The real question is by how much time( that the RV trip will limit my trip's duration)? like 2 weeks? a whole month? I know it's hard to say,but it'll be very helpful to know like approximately. to be more precise,I'm looking at the "Escape Malibu" which is stated for being for "those on the budget"

    Thanks for both of you!

  5. #5
    Join Date
    Dec 2008
    Location
    Melbourne, Australia
    Posts
    6,936

    Default Forget about buying.

    Buying is neither economical nor feasible, especially for such a short visit. Besides, it is extremely difficult to purchase a vehicle in the US. register it and insure it, as a non resident. Believe me, been there, done that!

    What you need to remember is, you will be buying a cheap vehicle, when it breaks down, you are on your own, and could be up for hundreds of dollars, if not more. At least with a rental vehicle the rental company will look after you. As well, not every night needs to be spent in a paid campground.

    A decade ago I got a quote from AoW for 5 months. I ended up not using them, as my son loaned me a car, but it was well below what I could get elsewhere, for the same timeframe.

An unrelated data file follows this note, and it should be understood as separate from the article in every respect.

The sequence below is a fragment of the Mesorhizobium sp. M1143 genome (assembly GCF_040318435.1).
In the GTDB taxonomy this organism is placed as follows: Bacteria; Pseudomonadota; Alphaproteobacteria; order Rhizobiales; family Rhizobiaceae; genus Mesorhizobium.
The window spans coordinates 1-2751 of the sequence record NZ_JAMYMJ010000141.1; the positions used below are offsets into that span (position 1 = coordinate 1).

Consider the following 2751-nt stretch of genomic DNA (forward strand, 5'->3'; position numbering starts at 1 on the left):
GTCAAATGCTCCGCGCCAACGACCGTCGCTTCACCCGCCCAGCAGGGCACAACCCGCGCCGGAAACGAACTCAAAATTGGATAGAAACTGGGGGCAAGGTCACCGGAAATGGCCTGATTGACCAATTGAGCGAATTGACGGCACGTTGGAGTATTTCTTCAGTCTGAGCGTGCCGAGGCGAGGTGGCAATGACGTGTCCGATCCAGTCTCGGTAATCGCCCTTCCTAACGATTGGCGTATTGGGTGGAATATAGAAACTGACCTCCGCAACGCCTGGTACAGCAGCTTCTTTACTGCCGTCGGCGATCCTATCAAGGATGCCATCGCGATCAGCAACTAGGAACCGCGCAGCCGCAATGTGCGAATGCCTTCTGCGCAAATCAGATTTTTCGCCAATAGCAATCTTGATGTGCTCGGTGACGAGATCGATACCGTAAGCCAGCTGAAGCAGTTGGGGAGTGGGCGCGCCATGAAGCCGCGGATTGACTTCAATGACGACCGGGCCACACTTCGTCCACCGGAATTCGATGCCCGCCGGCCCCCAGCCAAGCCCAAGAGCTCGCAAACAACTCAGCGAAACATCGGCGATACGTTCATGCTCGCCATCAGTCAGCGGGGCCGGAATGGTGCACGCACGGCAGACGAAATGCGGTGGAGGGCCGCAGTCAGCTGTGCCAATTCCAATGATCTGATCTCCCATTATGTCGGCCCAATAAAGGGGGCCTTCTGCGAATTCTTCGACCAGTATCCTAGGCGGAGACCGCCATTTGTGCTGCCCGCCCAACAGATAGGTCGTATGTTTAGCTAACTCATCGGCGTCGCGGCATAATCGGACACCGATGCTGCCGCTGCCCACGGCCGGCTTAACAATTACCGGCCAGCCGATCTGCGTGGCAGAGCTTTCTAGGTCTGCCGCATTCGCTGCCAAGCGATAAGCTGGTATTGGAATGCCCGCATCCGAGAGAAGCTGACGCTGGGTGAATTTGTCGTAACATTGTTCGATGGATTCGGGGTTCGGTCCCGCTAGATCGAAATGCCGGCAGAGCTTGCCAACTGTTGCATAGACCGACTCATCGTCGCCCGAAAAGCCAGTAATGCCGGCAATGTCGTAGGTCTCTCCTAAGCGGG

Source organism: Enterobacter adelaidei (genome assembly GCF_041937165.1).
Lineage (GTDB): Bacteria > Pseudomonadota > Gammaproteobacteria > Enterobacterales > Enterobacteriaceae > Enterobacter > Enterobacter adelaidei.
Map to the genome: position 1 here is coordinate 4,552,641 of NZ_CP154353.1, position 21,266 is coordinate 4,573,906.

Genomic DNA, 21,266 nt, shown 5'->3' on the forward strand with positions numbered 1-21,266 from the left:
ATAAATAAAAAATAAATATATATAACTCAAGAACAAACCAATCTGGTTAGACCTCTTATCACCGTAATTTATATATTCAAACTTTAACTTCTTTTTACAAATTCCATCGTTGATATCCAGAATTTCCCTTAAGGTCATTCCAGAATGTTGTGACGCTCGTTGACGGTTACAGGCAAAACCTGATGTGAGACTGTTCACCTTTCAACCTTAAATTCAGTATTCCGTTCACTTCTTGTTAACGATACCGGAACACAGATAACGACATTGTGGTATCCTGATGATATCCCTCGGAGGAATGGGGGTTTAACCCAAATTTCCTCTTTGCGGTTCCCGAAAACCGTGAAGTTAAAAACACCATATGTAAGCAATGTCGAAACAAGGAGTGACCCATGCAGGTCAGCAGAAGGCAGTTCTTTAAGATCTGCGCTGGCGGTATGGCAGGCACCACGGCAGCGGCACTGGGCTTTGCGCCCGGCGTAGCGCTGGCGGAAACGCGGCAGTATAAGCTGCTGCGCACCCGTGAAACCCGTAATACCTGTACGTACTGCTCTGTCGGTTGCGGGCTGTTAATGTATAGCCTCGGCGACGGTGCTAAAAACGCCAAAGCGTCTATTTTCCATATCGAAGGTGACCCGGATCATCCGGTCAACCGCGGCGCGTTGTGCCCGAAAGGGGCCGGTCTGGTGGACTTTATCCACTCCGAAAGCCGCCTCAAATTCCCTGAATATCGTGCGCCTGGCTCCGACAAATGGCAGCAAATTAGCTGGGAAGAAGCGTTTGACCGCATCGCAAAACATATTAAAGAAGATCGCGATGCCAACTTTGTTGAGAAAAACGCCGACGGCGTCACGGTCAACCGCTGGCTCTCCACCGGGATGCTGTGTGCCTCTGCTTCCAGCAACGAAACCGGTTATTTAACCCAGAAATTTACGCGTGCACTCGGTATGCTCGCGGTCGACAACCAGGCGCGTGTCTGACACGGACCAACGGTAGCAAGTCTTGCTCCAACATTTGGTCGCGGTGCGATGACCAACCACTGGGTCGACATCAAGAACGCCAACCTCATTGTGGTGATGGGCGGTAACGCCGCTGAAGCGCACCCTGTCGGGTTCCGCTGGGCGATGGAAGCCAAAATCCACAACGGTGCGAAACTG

Why not get a quote from the firms I linked, and see how much it comes to. Check your car insurance at home and your travel insurance as to how much insurance you already have. Their figures will quickly give you some idea. Calculate the miles planned to travel and multiply by 25, that will give you some indication as to how much fuel will cost.

    Lifey

  6. #6
    Join Date
    May 2011
    Location
    Southern California
    Posts
    4,546

    Default

    Plus,excuse me for the ignorance,but can I cook in most motels? I mean,the RV has got a built in stove for this and it's a big plus. I really do not wish to visit Mcdonald's too often.lol.